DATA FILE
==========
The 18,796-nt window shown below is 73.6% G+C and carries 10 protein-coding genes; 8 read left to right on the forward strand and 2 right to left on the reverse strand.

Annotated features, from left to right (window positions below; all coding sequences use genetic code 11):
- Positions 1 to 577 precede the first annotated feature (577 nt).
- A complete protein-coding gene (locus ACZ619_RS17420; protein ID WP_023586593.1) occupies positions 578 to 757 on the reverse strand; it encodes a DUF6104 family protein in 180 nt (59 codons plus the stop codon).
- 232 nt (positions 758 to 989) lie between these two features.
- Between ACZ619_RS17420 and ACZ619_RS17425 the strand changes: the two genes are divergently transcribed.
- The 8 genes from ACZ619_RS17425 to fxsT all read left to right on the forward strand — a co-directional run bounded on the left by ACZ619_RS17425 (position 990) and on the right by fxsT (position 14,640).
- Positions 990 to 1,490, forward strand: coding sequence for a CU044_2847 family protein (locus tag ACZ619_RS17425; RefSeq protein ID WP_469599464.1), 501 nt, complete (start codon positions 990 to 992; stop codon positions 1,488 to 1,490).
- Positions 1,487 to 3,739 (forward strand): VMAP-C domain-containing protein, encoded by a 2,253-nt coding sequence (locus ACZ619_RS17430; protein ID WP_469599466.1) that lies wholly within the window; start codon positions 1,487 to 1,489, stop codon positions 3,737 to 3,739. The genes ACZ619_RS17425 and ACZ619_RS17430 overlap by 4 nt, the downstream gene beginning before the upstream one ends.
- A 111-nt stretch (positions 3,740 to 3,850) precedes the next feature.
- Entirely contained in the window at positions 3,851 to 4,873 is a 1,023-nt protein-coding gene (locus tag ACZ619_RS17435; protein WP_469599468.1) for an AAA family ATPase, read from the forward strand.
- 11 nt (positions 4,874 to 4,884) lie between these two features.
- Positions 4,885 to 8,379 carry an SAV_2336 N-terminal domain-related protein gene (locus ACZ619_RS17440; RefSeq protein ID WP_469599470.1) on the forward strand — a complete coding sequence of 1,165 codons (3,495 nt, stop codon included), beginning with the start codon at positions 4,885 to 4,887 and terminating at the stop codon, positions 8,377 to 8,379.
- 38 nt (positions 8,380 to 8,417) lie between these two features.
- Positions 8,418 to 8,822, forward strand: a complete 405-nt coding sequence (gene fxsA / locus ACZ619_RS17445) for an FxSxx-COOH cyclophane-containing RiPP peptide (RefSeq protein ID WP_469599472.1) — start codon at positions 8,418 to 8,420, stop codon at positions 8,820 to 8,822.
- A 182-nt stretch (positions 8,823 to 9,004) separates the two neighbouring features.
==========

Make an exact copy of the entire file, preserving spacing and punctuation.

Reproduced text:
The 18,796-nt window shown below is 73.6% G+C and carries 10 protein-coding genes; 8 read left to right on the forward strand and 2 right to left on the reverse strand.

Annotated features, from left to right (window positions below; all coding sequences use genetic code 11):
- Positions 1 to 577 precede the first annotated feature (577 nt).
- A complete protein-coding gene (locus ACZ619_RS17420; protein ID WP_023586593.1) occupies positions 578 to 757 on the reverse strand; it encodes a DUF6104 family protein in 180 nt (59 codons plus the stop codon).
- 232 nt (positions 758 to 989) lie between these two features.
- Between ACZ619_RS17420 and ACZ619_RS17425 the strand changes: the two genes are divergently transcribed.
- The 8 genes from ACZ619_RS17425 to fxsT all read left to right on the forward strand — a co-directional run bounded on the left by ACZ619_RS17425 (position 990) and on the right by fxsT (position 14,640).
- Positions 990 to 1,490, forward strand: coding sequence for a CU044_2847 family protein (locus tag ACZ619_RS17425; RefSeq protein ID WP_469599464.1), 501 nt, complete (start codon positions 990 to 992; stop codon positions 1,488 to 1,490).
- Positions 1,487 to 3,739 (forward strand): VMAP-C domain-containing protein, encoded by a 2,253-nt coding sequence (locus ACZ619_RS17430; protein ID WP_469599466.1) that lies wholly within the window; start codon positions 1,487 to 1,489, stop codon positions 3,737 to 3,739. The genes ACZ619_RS17425 and ACZ619_RS17430 overlap by 4 nt, the downstream gene beginning before the upstream one ends.
- A 111-nt stretch (positions 3,740 to 3,850) precedes the next feature.
- Entirely contained in the window at positions 3,851 to 4,873 is a 1,023-nt protein-coding gene (locus tag ACZ619_RS17435; protein WP_469599468.1) for an AAA family ATPase, read from the forward strand.
- 11 nt (positions 4,874 to 4,884) lie between these two features.
- Positions 4,885 to 8,379 carry an SAV_2336 N-terminal domain-related protein gene (locus ACZ619_RS17440; RefSeq protein ID WP_469599470.1) on the forward strand — a complete coding sequence of 1,165 codons (3,495 nt, stop codon included), beginning with the start codon at positions 4,885 to 4,887 and terminating at the stop codon, positions 8,377 to 8,379.
- 38 nt (positions 8,380 to 8,417) lie between these two features.
- Positions 8,418 to 8,822, forward strand: a complete 405-nt coding sequence (gene fxsA / locus ACZ619_RS17445) for an FxSxx-COOH cyclophane-containing RiPP peptide (RefSeq protein ID WP_469599472.1) — start codon at positions 8,418 to 8,420, stop codon at positions 8,820 to 8,822.
- A 182-nt stretch (positions 8,823 to 9,004) separates the two neighbouring features.